By William West Any business growing in this economic atmosphere is remarkable. A business that relies on consumers’ discretionary dollars – and still manages to grow – is even more unusual. Welcome to In-Shape Health Clubs.
This is the new re-landscaped and reconfigured exterior of the Quail Lakes In-Shape Health Club
The health club chain is headquartered in Stockton and stretches down the valley and over into the east bay with a total of 30 locations with their Lompoc opening November 1, 2008. What explains their growth? They aren’t the only health club chain. They haven’t discovered superior workout machines, although they offer the best. They have a lot of competition. They grow because they make the clubs an experience that draws you back. “We just spent $2 million updating our Quail Lake’s location on March Lane,” said Rob Farrens, Vice President of Sales and Marketing. “We are always updating and reinvesting in our clubs.” The exterior of the club has been re-landscaped, re-painted, and slightly re-configured; once inside there is a dramatic change. Previously, one entered into a large rectangle with a standard ceiling. Now, the entire center portion of the ceiling has been removed, creating an open courtyard affect with more light and views of workout machines. “This place is now beautiful,” said member Steve Rosso as he walked by after a cardio machine workout. It is a stunning change. Further into the building one finds the pool area has been re-done as have the locker rooms. “Every year we do a walk-through of every club and decide what needs to be rebuilt or upgraded,” said Farrens. Paul Rothbard, one of the In-Shape’s owners, and Farrens, visited more than a dozen high-end health clubs in northern California to see how they compared. “Honestly, we were better than many of those clubs that cost triple what we charge,” Farrens said. “We have memberships that start at only $39 a month.” “Our rates are 20 percent to 40 percent lower than most of our competitors,” Farrens said. “Yet we have better facilities and more creative programs.”
Open inviting new interior at Quail Lakes
In-Shape plans to grow by three to five locations per year. During their growth, they will continually maintain or upgrade their existing locations. According to Farrens, this is beyond normal the industry practice and may be one reason they have a higher member retention rate than the industry as a whole. Average retention rate for clubs in an International Health and Racquet Sports Association survey is 73%. About a third of the 42 million Americans who exercise join fitness centers (a number that’s been flat for several years), according to American Sports Data. So, how does In-Shape continue to grow? It’s not just the physical quality of the clubs. There is a passion for helping people achieve a healthful life and an aggressive yet respectful drive to grow membership. “We are very pro-active in driving new membership and we also contact members who might drop out,” said Farrens. “Sometimes calling people who leave can give you the best idea of what might need to change. We have pretty good retention.” Making the club experience easy for families is fundamental to growth in today’s health full-service club market. “Families with kids love this club,” said Ryan Hayes, the Membership Manager for Quail Lakes who joined this reporter and Farrens for a conversation about the new-look club. “Our ‘Kids Club’ lets a mom or dad park the kids in a fun area with kid-friendly play area so they can go get their workout and not worry about them.”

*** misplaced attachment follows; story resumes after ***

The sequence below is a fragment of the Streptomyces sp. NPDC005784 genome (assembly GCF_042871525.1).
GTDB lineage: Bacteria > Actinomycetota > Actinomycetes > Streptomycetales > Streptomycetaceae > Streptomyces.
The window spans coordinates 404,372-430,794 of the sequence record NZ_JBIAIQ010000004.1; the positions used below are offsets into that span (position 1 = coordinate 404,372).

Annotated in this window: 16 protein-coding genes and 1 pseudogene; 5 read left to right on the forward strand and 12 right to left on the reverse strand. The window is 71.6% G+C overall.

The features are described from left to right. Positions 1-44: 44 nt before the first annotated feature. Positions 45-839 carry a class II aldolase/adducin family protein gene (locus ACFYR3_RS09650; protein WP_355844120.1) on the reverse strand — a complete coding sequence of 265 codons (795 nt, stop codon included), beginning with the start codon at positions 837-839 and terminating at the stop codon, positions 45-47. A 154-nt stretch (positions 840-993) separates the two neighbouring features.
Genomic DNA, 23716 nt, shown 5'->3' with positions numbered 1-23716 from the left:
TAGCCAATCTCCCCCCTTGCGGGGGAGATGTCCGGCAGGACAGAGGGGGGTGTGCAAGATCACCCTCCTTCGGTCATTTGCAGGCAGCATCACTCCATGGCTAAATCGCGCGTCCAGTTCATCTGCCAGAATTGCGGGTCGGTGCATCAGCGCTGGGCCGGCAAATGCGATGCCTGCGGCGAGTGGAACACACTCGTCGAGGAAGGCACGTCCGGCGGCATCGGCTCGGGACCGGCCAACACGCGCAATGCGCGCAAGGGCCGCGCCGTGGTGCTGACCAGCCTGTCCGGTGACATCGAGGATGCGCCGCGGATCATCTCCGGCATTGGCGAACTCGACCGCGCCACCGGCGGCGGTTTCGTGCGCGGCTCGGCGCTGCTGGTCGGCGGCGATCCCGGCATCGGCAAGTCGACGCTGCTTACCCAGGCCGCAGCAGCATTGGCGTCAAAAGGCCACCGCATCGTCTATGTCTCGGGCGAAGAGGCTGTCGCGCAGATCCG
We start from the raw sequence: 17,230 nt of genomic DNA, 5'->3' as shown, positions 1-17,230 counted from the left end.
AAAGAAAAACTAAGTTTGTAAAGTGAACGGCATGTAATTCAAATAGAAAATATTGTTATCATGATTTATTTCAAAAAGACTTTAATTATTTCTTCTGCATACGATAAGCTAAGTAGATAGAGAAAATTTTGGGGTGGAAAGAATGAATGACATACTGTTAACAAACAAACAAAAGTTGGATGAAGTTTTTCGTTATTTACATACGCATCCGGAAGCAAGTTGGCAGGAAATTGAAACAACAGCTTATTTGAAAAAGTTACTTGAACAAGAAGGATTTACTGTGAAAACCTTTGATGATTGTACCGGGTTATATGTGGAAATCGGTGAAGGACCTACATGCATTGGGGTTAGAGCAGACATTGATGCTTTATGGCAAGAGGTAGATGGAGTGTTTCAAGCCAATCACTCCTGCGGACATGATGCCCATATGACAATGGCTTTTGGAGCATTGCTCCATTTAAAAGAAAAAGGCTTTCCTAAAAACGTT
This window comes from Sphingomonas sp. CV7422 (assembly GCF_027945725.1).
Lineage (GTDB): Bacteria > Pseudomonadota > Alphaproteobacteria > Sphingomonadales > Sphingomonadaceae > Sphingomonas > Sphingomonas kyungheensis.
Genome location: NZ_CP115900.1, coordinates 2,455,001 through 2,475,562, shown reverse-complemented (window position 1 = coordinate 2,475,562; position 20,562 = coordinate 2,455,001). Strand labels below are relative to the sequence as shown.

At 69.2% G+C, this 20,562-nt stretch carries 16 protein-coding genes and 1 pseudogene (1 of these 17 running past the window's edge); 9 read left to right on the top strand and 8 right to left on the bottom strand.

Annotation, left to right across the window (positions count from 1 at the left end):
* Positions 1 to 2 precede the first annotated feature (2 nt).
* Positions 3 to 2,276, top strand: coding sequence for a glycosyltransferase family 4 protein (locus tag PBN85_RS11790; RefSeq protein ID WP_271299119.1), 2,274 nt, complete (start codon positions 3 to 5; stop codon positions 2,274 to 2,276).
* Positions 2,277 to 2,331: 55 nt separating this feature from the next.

In-Shape Kids Club is a place kids have fun while parents workout
When asked for the key to his success in the three years he’s been with In-Shape, Hayes immediately replied, “You have to love what you do. It really means something when see people feeling different about themselves because they come here and get proper and safe workouts.” “This place is really amazing,” said member Tom McHugh, stopping by to say hello after finishing his workout. “These guys have done an incredible job.” The remodel was done by Simile Construction, a Modesto company that has done many of the In-Shape projects. The architect was Rod Alonzo who has designed most of the In-Shape facilities for the past half dozen years. He runs Architecture Plus Incorporated, known as API, which is located in Modesto. He started the business and has been there for 25 years.
Rob Farrens, VP Sales and Marketing
In-Shape Health Clubs is ranked one of the top 20 health club companies in the United States and owns and operates 29 locations in California. Founded in 1981 with one club and a vision for helping people stay healthy and have fun, the company has exceeded expectations and is primed for growth. In-Shape owns five clubs in the Stockton area, one in Manteca, two in Tracy, and five in Modesto. The health club business has $18.5 billion in revenues, according to the IHRSA. There are 266,000 full-time employees that earn about $7.5 billion in salaries and benefits.
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